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Big Changes As Facebook Outsources Traffic

Facebook on Monday opened up massive parts of its site to third party developers, a move that effectively allows other sites to let users post updates, share pictures and links, and interact with Facebook without ever visiting "Apparently, the company is prepared to lose gobs of traffic and, in turn, revenue from display ads on the site," notes BusinessWeek's Douglas MacMillan.

Software developers are now likely to build thousands of different Web sites, desktop clients and mobile apps using the new Facebook Open Stream API. "You're going to see people creating a lot of different means of interacting with what is ultimately this incredible engine of communication which is Facebook," says Mashery's Oren Michels. As MacMillan notes, this should sound familiar to Twitter users. For most of its three-year history, the microblogging service has been an open platform, allowing third parties to create Web site and applications like StockTwits and Tweetdeck. In fact, Twitter users now post messages using these services with greater frequency than they do on itself.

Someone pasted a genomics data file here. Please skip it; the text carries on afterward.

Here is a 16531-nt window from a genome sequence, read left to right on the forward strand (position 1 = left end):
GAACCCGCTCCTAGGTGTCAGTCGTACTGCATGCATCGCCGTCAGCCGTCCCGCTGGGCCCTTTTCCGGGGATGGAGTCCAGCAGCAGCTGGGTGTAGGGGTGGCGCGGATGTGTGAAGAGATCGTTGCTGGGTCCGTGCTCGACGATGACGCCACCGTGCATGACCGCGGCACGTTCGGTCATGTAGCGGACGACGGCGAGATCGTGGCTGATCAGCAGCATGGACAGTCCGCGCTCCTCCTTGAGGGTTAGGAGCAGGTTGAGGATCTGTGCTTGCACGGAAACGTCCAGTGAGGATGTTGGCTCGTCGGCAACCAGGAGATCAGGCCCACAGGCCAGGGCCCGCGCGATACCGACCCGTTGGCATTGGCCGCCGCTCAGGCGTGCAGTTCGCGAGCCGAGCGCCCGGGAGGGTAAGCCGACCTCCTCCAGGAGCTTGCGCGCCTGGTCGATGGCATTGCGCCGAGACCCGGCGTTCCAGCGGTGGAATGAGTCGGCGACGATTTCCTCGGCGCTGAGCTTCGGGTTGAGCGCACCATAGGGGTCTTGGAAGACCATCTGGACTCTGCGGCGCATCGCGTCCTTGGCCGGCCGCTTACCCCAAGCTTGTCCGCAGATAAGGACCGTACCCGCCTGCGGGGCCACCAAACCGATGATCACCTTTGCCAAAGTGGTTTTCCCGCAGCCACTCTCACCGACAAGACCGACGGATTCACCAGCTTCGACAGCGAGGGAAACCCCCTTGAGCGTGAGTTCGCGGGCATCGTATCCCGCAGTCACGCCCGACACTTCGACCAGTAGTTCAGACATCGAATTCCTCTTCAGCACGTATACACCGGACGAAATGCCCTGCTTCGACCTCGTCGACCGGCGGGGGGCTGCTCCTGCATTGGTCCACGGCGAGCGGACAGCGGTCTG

This strategy may work for Twitter, which doesn't intend to make most of its money from placing ads on its homepage, but at Facebook, display ads on the homepage make up the bulk of the company's $300 million in revenue. "If a slice of the site's 200 million active users start relying on some third-party app rather than visiting, revenues could take a hit," MacMillan points out. Because of this, many believe Facebook will start selling in-stream ads, which would appear alongside status updates and news stories.

Read the whole story at BusinessWeek »

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